Important new changes regarding the employment of casual workers

WAFIC is advised that WA businesses should be urged to re-examine their workplace contracts after changes to the Fair Work Act came into effect on March 27, redefining the rules around casual work.

In a provision aimed at addressing ‘double dipping’ by employees seeking both casual loading and paid leave entitlements, a casual worker is now defined as “employed with no firm advance commitment to continuing and indefinite work according to an agreed pattern of work”.

However, the High Court recently ruled that in the case where a particular worker was provided with rosters for up to a year in advance was not a contractual promise that amounted to a firm advance commitment to work.  The new definition of casual employment refers to the absence of a firm advance commitment based wholly on the terms of the employment contract.

Casuals have the right to become a permanent (full-time or part-time) employee, known as casual conversion, under the following circumstances:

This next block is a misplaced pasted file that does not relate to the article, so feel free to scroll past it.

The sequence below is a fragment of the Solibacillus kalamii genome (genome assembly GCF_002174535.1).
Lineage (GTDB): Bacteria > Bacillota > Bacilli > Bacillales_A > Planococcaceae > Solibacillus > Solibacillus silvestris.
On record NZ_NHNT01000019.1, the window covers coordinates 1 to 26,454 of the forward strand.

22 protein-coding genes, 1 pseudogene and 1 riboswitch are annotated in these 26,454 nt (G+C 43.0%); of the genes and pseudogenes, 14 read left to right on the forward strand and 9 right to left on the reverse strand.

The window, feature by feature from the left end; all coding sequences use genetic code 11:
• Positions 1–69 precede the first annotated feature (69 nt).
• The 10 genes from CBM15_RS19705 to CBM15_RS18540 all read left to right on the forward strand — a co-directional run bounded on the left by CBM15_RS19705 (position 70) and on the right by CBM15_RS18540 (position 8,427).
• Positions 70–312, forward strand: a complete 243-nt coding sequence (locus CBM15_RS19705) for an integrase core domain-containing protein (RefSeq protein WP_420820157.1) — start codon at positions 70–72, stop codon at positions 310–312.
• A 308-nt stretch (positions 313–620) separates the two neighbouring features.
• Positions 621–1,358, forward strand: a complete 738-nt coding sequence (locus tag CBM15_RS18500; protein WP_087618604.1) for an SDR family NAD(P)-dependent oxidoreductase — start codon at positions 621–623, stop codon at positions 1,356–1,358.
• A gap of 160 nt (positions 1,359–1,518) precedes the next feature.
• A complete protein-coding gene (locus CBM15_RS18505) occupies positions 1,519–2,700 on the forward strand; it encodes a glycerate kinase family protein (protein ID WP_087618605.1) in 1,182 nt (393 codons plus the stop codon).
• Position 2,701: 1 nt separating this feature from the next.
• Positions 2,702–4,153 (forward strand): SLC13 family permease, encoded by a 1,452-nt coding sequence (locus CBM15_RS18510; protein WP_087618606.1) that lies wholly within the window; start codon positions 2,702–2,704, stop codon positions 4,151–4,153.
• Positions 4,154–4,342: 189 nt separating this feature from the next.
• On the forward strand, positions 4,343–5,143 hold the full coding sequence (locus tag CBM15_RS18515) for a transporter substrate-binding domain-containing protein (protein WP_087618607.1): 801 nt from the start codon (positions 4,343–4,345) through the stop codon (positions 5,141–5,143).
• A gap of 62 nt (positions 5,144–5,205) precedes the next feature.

• For businesses with 15 or more employees,casuals must be offered a permanent role where they have been employed for 12 months and worked a regular pattern of work during the past six months.
  • For businesses with fewer than 15 employees, casuals can request a permanent role if they meet the 12-month and pattern of hours requirement.

However, this requirement is subject to an exemption based on reasonable grounds.  For medium and large businesses, a six-month transitional period applies. Small businesses must also provide new and existing staff with a copy of the Fair Work Ombudsman Information Statement.

In summary, what all this means is that businesses should ensure that their casual employment contracts are up to date and reflect the new amendments to the Act, including the ability of casual employees to convert to permanent employment.  In addition, businesses should ensure that their casual employment contracts reflect how the employment relationship will operate in practice.  Taking such steps will significantly mitigate the risk that a casual employee will later bring claims against the business.

You can find a more detailed analysis of the changes here. This has been freely provided by Matthew Morgan from Morgan Alteruthemeyer Legal Group, a law firm based in Fremantle.

Obviously WAFIC cannot directly offer any legal interpretations or determine whether there are possibly any technical errors or omissions in this attachment, so if you wish to secure proper tailored advice on this matter with regard to your business then please make contact with your lawyer, or even Matthew Morgan on 9430 6117 or matthew@ma.legal